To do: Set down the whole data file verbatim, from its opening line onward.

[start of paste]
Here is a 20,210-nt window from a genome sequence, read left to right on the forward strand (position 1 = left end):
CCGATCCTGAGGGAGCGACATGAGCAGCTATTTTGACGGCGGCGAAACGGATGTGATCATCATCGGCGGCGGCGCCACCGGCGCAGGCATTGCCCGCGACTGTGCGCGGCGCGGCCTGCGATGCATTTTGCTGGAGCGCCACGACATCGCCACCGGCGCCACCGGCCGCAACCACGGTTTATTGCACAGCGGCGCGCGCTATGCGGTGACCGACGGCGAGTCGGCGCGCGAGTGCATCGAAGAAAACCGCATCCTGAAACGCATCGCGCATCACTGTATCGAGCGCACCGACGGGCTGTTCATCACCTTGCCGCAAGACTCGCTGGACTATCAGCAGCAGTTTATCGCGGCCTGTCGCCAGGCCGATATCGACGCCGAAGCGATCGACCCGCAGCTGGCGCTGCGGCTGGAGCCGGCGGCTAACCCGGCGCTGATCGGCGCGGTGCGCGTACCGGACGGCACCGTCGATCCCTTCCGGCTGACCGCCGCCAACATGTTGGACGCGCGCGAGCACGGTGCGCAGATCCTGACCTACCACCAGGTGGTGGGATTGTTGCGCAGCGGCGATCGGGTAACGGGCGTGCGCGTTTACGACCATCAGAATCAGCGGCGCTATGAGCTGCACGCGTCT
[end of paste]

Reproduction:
Here is a 20,210-nt window from a genome sequence, read left to right on the forward strand (position 1 = left end):
CCGATCCTGAGGGAGCGACATGAGCAGCTATTTTGACGGCGGCGAAACGGATGTGATCATCATCGGCGGCGGCGCCACCGGCGCAGGCATTGCCCGCGACTGTGCGCGGCGCGGCCTGCGATGCATTTTGCTGGAGCGCCACGACATCGCCACCGGCGCCACCGGCCGCAACCACGGTTTATTGCACAGCGGCGCGCGCTATGCGGTGACCGACGGCGAGTCGGCGCGCGAGTGCATCGAAGAAAACCGCATCCTGAAACGCATCGCGCATCACTGTATCGAGCGCACCGACGGGCTGTTCATCACCTTGCCGCAAGACTCGCTGGACTATCAGCAGCAGTTTATCGCGGCCTGTCGCCAGGCCGATATCGACGCCGAAGCGATCGACCCGCAGCTGGCGCTGCGGCTGGAGCCGGCGGCTAACCCGGCGCTGATCGGCGCGGTGCGCGTACCGGACGGCACCGTCGATCCCTTCCGGCTGACCGCCGCCAACATGTTGGACGCGCGCGAGCACGGTGCGCAGATCCTGACCTACCACCAGGTGGTGGGATTGTTGCGCAGCGGCGATCGGGTAACGGGCGTGCGCGTTTACGACCATCAGAATCAGCGGCGCTATGAGCTGCACGCGTCT